MASSACRE: THE LIFE AND DEATH OF THE PARIS COMMUNE
The 1871 Paris Commune was formed in the wake of France’s calamitous defeat by Prussia the year before. Its brief, 64-day life has never received a lot of attention in mainstream histories, and that little hasn’t been favourable. The Commune may not have started out all that radicalized, but as the newborn Third Republic tightened the siege of its alienated capital, the desperate Communards did begin shooting hostages (including the archbishop of Paris), and set fire to the Tuileries palace, city hall and the law courts, acts not calculated to inspire gentle historical treatment.
But Yale historian Merriman is determined that the usually glossed-over savagery of state repression not be forgotten. During the Commune’s last days—known in Parisian memory as la semaine sanglante, or “bloody week”—government troops entered the city and gunned down perhaps 17,000 people, many for no greater crime than wearing workers’ clothing or speaking in working-class accents: in other words, for who they were, rather than for what they had done. It was an eerie foreshadowing of the continent’s near future. “The biggest massacre in 19th-century Europe,” Merriman writes, “anticipated the demons of the century to follow.”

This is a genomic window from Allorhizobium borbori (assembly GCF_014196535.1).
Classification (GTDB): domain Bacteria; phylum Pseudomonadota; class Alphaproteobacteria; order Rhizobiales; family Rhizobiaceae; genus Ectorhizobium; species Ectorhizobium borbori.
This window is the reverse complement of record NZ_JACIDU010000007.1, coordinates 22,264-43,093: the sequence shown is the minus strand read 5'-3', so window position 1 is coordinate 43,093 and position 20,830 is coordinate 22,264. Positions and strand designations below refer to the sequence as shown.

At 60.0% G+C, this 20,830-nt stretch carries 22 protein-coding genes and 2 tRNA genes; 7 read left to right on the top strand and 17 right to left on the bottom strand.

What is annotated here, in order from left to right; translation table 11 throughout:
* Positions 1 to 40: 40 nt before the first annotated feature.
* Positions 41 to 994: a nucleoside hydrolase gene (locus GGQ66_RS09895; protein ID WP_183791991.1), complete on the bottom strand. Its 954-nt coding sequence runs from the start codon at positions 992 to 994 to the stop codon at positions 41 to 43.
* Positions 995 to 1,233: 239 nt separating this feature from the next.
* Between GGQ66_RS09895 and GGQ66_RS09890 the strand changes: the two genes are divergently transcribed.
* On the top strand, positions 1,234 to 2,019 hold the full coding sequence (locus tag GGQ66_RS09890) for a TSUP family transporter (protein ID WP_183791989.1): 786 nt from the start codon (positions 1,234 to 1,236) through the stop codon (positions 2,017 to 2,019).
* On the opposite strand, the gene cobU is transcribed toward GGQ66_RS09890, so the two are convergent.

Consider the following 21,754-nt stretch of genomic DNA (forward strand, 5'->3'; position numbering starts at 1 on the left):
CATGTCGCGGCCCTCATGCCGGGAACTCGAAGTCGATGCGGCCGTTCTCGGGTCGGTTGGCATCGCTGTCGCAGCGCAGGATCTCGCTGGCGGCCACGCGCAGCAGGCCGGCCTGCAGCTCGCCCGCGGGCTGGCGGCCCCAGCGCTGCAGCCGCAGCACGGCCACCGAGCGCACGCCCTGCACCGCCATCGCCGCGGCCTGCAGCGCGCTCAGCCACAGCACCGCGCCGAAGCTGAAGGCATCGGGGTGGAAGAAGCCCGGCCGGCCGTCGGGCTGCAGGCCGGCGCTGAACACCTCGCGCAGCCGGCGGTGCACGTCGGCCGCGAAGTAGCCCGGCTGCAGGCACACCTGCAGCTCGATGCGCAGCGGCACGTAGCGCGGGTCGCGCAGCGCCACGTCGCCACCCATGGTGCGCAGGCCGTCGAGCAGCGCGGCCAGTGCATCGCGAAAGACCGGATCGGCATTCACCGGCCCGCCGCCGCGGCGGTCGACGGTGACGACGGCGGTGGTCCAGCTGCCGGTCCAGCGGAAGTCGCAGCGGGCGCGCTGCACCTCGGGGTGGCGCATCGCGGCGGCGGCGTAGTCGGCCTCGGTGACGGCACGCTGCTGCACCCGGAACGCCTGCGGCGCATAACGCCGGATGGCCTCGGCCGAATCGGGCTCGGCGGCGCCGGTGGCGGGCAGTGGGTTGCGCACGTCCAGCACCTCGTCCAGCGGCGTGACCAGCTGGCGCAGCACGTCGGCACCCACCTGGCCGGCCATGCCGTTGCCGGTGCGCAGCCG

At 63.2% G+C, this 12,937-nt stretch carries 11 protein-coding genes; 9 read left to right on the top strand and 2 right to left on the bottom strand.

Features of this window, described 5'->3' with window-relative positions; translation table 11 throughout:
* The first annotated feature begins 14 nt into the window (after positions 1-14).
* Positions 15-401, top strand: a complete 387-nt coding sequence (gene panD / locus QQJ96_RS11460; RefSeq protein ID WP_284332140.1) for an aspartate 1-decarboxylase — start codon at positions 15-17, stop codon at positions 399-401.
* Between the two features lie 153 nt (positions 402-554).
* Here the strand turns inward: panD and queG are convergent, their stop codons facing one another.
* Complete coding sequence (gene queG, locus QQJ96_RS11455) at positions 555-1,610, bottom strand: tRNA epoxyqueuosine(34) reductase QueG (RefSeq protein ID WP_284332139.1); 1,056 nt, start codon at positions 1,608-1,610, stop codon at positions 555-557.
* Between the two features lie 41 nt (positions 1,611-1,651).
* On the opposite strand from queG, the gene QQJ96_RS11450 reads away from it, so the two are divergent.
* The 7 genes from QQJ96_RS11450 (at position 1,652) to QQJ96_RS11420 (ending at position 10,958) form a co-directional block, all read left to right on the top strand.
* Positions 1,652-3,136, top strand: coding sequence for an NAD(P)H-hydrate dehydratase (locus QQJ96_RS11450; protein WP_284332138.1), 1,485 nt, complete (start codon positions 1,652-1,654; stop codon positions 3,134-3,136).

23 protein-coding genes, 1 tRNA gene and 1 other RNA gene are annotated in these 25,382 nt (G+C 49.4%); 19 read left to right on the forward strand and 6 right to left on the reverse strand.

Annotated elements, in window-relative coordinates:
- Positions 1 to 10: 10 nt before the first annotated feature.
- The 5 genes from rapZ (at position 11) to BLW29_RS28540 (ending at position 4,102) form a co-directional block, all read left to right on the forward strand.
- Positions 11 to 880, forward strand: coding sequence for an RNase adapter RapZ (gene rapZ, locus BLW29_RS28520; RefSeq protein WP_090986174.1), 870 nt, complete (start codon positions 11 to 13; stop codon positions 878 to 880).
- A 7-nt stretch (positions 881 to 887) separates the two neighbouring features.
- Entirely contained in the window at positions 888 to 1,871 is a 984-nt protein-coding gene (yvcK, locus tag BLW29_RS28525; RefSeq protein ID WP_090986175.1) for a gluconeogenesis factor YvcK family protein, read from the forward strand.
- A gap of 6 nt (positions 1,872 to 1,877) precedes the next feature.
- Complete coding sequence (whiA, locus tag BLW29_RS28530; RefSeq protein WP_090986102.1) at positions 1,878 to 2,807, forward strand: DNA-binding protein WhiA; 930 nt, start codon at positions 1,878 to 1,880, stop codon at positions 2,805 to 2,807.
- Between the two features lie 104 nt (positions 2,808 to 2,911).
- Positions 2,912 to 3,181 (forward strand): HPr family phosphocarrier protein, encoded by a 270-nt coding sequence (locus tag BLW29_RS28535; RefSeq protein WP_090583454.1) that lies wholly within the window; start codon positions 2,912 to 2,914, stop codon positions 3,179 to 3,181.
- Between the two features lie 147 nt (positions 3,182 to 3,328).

The author handles a dramatic story with verve and moral outrage, weaving together a blow-by-blow account of the Commune’s demise with its larger backstory. Napoleon III’s tottering French empire fell with his armies, and the war-weary conservative rural areas of France elected a government ready to sue for peace at any price. The Parisian poor—about a quarter of them indigent, Merriman calculates, with thousands made homeless by Baron Haussmann’s City Beautiful projects—begged to differ. And when the national government botched its attempt to take control of the artillery in the city, a red flag was raised over city hall.
Merriman’s main purpose is not to describe the Commune’s inchoate socialism—its attempts to regulate working conditions and hours, and demands for higher pay—but the process by which the government demonized its own people enough to justify their slaughter. Troops were given newspapers that didn’t just call Communards rebels or even traitors, but degenerates; words like “purify” and “vermin,” later staples of Nazi rhetoric, were thrown around; officers humiliated by German military success were primed to machine-gun what they saw as a cancer on the body politic. It was so easy then, and again in the 1930s and ’40s, Merriman implicitly asks: could it still be easy now?
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